Limitations and solutions of remote sensing for environmental flow assessment
It is unnecessary to reiterate how important remote sensing is for the monitoring process in areas with a lack of data. But given that a lot of satellite images and remotely sensed data would be collected based on the size of the area and the parameters needed, there are some drawbacks to remote sensing that you should be aware of. Careful consideration of the factors as described in table 5, would help ensure the accuracy and effectiveness of the assessment.
Description of Limitations
Description of Solutions
|Atmospheric interference||Atmospheric conditions such as clouds, haze and aerosols could reduce the quality of data collected.||Atmospheric correction||
Atmospheric effects can be corrected by:
|Sensor limitations||The degree to which image resolution is offered determines the accuracy and reliability of the data. In some cases, specialized sensors might be needed.||Sensor fusion||
To improve quality and accurate representation of the scene being observed, data from multiple sensors must be combined and resolved by processing the image distortions and errors.
|Data processing time||Pre-processing and analysing data using complex algorithms and software can be time-consuming and specialized expertise is demanded.||Shortening the data processing time||
1. Parallel processing by breaking down the data into smaller subsets and processing them with multiple computers,
|Cost||High cost is expected to achieve high-resolution data or for large areas that require multiple acquisitions (i.e., hardware, software, experienced staff, and training)||Reducing cost||
1. Collaboration: sharing resources and expertise with other organizations or research groups,
|Data access limitation||Data restriction can occur due to licensing agreements, data sharing policies, or political and economic factors.||Data access acquisition||
Data restriction problem could be avoided by applying above mentioned resolving strategy with open-source multispectral data.
|Complexity of hydrological processes||Hydrological processes are complex and vary spatially and temporally, which can make it challenging to interpret remote sensing data accurately.||Resolving complexity of hydrological processes||
Integration of multiple remote sensing data sources; use of machine learning algorithms; calibration and validation; collecting field research data; collaboration and interdisciplinary approaches would support in interpreting of remote sensing data.
|Limited understanding of ecological needs and data integration||Knowledge and experience of real ground condition is needed even though remote sensing data can provide information on water quantity.||Enhancing understanding of ecological needs and data integration||The best result would be integrating field observations, remote sensing datasets and expert local knowledge.|
Rivers are the arteries of the Earth, and they are connecting the landscape and people through the flow of water. Environmental flow refers to a specific flow regime of river, capable of sustaining the association of aquatic habitats and ecosystems processes. The term eflow has a variety of names worldwide within different (scientific) disciplines (e.g., instream ﬂow, ecological reserve, ecological demand of water, environmental water allocation, compensation ﬂow or minimum ﬂow). Being a concept that has evolved over time, eflow shifted from referring to the conventional assignment of minimum water amounts to a more holistic understanding of a river system and its dynamic.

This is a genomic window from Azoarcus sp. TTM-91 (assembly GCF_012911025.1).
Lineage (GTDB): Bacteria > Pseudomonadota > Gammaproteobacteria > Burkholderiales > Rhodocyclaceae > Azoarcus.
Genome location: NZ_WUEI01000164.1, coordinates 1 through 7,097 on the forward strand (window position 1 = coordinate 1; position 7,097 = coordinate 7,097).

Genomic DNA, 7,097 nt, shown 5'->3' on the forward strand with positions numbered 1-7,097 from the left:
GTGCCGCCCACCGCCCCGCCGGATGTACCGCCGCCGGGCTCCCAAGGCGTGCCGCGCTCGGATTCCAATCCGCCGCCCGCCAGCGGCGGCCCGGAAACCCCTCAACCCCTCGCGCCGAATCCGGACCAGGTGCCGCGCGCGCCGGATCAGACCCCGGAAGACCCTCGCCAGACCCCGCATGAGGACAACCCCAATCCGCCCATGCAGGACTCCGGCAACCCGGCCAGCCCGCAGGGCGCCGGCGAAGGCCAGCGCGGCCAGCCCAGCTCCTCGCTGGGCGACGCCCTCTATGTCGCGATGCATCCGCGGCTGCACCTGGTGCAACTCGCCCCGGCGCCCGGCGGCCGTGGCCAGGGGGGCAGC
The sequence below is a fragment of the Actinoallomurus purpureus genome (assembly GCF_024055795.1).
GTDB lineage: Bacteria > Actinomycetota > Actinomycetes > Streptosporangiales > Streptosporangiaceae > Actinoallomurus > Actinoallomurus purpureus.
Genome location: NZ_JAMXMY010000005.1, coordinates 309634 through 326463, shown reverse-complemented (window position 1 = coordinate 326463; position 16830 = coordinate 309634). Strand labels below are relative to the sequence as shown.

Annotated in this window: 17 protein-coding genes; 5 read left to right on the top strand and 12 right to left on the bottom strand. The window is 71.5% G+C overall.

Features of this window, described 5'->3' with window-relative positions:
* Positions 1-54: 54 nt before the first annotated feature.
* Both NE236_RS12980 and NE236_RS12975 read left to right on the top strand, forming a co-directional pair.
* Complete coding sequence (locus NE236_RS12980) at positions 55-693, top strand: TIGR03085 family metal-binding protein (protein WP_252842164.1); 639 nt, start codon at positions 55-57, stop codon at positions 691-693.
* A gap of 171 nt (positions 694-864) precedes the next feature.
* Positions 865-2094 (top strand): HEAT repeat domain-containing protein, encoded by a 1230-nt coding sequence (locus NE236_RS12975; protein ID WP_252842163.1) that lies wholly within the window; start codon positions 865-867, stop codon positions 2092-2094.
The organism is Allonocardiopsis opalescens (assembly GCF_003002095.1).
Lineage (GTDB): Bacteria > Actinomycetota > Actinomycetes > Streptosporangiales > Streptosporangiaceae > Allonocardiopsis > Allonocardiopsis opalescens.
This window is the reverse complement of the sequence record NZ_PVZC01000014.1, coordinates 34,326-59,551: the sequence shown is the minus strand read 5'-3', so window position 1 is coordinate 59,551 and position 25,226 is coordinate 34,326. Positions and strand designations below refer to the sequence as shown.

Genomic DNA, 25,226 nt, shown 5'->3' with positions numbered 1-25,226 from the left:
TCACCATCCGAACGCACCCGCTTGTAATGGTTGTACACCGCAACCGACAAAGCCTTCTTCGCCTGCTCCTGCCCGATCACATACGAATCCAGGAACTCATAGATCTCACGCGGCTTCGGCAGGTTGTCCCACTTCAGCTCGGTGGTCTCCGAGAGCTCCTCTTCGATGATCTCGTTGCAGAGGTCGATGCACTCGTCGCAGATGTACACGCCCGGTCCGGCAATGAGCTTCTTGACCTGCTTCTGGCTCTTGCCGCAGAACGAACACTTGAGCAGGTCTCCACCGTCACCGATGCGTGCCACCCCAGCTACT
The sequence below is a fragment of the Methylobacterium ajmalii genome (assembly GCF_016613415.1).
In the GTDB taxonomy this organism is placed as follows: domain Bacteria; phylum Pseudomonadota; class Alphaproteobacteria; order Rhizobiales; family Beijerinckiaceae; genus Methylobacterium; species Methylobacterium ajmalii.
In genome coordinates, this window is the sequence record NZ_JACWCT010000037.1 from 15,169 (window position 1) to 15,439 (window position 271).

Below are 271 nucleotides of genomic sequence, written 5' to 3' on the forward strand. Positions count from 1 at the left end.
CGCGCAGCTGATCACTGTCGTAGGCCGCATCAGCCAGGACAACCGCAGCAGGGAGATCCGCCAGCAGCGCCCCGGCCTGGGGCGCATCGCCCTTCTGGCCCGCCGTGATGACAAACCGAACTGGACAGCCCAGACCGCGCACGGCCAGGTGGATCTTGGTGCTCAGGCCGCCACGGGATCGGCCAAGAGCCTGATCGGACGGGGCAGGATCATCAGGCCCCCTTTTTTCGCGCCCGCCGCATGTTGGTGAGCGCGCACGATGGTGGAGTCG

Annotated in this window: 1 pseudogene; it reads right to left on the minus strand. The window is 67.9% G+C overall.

Eflow assessment is helpful in ensuring that the natural flow regimes are maintained, and the water needs of ecosystems are met. Assessing Eflow eflow is a first step to maintain natural flow regimes, which is essential to fulfil the water needs helps ensures that the water needs of ecosystems are met by ensuring that the natural flow regimes are maintained. It also helps to identify , and the critical habitats and vulnerable ecosystems and maintain critical habitatsare identified. In the sustainable management of water resourcesR, remote sensing plays a crucial role in the sustainable management of water resources, especially with regards to monitoring, planning and informedming decision- making. For example, remote sensing allows to monitor large areas continuously and detect changes over time. The accuracy of e-ﬂow monitoring with remote sensing images is still not guaranteed owing to the limitations of remote sensing system and the complexity of ecological responses. Nonetheless, integrating data from multiple sources including in-situ measurements, hydrological models, and satellite imagery can promise improving data quality and reducing limitations of either mode of acquisition.
Future research and development could focus on developing and improving (1) satellite sensors that can capture images at higher spatial and enhanced temporal resolutions; (2) methods for integrating and analysing data from multiple sources; (3) advanced data analysis techniques to extract meaningful information from large volumes of satellite imagery data, (3) holistic methodologies considering the interacting components of aquatic systems including sediments and (4) standardized methods for validating and verifying eflow assessments. While satellite data in very high-resolution exist and are offered by the private sector, making them accessible in the open domain is crucial to ensure eflow assessment for the many watersheds globally that we need to sustainably maintain.